She was a bestselling author, a Pulitzer Prize winner, and the first American woman to be awarded the Nobel Prize for Literature. She was a celebrity in her day and a passionate humanitarian. She cranked out a book or two a year for decades, and could command thousands of dollars for her magazine articles. Yet Pearl Buck is now a forgotten figure, hardly a name you’d drop at a dinner party to impress literary types.
The British journalist and author Hilary Spurling, known for her acclaimed two-volume study of Henri Matisse, strives to correct this neglect with Pearl Buck in China, a compelling reappraisal of Buck’s tumultuous early life and myriad accomplishments.
Buck is most celebrated for her 1931 novel “The Good Earth,” which has sold tens of millions of copies and remains in print even today. In her lifetime, Spurling notes, everyone read her work, “from statesmen to office cleaners.” She was a friend of Eleanor Roosevelt, and to this day only one other American woman (Toni Morrison) has won the Nobel Prize for Literature. Even though Buck advocated vigorously on behalf of unpopular causes such as women’s rights, civil rights, and the rights of abandoned children of mixed-race parents (she founded an international adoption agency in support of this cause), she is not a revered figure among feminists. History has been unkind all around.
The fifth of seven children, she was born Pearl Comfort Sydenstricker in 1892 to American missionary parents, Absalom and Carie. Growing up mostly in China, under what were often precarious political conditions, such as the Boxer Rebellion, she was bilingual, and for a time she did not know she wasn’t Chinese herself. (Even at the end of her life, she insisted, “I am American,... but by sympathy and feeling, I am Chinese.”)
When her first novel, “East Wind: West Wind,” came out in 1930, one critic noted that its “beautiful cadences …are the direct result of Pearl Buck’s having written in English while thinking in Chinese.” Spurling explores Buck’s childhood with a “physically and emotionally distant” father whose religious fervor embarrassed her (though only after years of desperately trying, in vain, to please him). Even as a girl she became aware of “the limitations of the cohesive, coercive, and highly judgmental Presbyterian society into which she was born,” Spurling writes. Absalom did not believe that women had souls, so they were hopeless candidates for salvation.
Early on, Buck developed a love of storytelling from her mother, and she devoured books: Plutarch, Shakespeare, Thackeray, Eliot, and Dickens (whose work she especially admired). At 23, she struggled with her vocational path; the only obvious options for women were teaching and nursing. Two years later, she married John Buck, a union that would prove unhappy. (In 1934 she settled in the United States and found fulfillment with her second marriage.) She taught for a time at Nanjing University, and gave birth to a severely disabled daughter. Often she would make bottles of formula for the malnourished infants of locals.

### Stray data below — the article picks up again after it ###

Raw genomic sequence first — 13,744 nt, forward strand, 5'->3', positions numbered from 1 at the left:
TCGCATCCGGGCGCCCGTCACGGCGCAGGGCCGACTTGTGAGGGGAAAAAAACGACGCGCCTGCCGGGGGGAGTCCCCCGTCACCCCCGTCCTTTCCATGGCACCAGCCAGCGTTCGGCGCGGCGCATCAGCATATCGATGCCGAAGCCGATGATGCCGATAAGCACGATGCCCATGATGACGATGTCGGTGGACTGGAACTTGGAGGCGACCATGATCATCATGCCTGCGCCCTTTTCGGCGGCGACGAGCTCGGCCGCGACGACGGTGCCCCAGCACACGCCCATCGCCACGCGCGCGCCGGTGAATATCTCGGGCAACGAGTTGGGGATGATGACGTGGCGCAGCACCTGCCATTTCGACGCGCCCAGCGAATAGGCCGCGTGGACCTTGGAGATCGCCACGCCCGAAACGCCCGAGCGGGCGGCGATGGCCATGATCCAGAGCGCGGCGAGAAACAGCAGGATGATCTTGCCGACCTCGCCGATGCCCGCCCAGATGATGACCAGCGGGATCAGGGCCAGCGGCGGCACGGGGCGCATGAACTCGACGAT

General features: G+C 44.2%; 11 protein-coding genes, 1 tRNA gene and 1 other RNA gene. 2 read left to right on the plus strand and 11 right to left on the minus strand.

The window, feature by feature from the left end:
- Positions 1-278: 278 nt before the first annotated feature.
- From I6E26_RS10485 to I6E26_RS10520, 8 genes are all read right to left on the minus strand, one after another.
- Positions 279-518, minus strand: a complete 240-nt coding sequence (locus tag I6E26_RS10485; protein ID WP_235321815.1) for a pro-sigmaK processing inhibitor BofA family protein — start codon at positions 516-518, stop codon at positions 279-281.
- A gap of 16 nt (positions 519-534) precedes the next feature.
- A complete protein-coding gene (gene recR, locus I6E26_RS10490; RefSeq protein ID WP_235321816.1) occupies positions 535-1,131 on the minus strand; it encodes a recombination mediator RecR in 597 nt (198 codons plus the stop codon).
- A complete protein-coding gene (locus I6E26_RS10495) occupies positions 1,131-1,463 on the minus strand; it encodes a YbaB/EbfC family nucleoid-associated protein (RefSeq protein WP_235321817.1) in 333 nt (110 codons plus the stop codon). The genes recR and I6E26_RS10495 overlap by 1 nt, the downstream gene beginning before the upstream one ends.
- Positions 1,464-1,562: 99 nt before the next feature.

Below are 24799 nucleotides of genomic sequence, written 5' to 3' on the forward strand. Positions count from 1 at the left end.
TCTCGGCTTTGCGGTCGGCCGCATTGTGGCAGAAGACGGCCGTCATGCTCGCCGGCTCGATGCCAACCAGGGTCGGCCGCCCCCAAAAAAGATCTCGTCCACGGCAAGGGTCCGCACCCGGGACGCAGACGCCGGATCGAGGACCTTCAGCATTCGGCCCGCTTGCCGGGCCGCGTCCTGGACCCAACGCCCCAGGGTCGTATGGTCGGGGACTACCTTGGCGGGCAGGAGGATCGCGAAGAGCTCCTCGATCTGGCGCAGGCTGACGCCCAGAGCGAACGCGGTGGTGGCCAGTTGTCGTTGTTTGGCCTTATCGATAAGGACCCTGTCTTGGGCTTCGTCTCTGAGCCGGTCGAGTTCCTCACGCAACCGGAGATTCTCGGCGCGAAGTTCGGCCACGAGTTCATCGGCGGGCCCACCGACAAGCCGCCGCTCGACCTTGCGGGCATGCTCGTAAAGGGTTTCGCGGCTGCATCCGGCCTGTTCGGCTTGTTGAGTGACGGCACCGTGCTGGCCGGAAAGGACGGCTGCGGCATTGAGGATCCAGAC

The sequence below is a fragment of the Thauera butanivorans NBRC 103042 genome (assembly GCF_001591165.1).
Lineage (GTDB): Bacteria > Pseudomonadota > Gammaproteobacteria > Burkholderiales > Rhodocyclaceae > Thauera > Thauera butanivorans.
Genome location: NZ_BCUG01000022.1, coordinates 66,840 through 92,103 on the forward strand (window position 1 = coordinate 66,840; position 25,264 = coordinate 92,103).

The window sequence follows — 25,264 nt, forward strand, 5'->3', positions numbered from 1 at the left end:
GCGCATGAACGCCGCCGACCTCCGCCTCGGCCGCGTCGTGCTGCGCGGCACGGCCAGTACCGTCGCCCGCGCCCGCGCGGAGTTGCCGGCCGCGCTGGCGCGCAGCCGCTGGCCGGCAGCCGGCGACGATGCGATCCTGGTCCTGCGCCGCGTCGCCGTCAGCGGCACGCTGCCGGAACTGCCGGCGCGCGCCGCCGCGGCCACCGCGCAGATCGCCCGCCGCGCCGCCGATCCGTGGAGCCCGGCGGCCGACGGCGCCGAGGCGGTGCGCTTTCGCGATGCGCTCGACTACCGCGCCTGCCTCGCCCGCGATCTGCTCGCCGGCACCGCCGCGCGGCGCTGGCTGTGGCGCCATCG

She rattled her American neighbors by eating peanuts in the street and befriending rickshaw pullers and servants. Buck was far more interested in hearing the stories of Chinese peasants and advocating for their rights than consorting with Americans.
Having grown up in rural areas of China and witnessed the dire struggles of farmers and peasants, as well as the killings of female babies and other horrors, Buck felt compelled in her writings to expose the China she knew: polluted streams; “wretched, mat-covered boats, the only homes of millions of miserable, underfed water folk”; and crowded villages “filthy with flies and garbage rotting in the sun.”
Such were the scenes that would give shape to her work, notably “The Good Earth.” She humanized the Chinese people for Westerners, and “eroded the foundations of that wall of ignorance and prejudice,” Spurling writes. “Pearl Buck did for the working people of twentieth-century China something of what Dickens had done for London’s nineteenth-century poor.” It was a revolutionary act, as were her candid depictions of female sexuality, desire, and frustration.
Spurling chronicles Buck’s phenomenal rise to international fame and eminence, but also follows her strange, ignominious final years in self-imposed exile in Vermont, where she set up a shop that was part junk antiques, part shrine to herself. She died of lung cancer in 1973.
It’s unlikely that this absorbing biography will bring about a resurgence of interest in Buck’s work, but its value lies in turning us back to her fascinating life and to the plights of a culture so vastly different from our own.
Carmela Ciuraru is the author of several anthologies, including “Poems for America.” She is writing a nonfiction book for HarperCollins.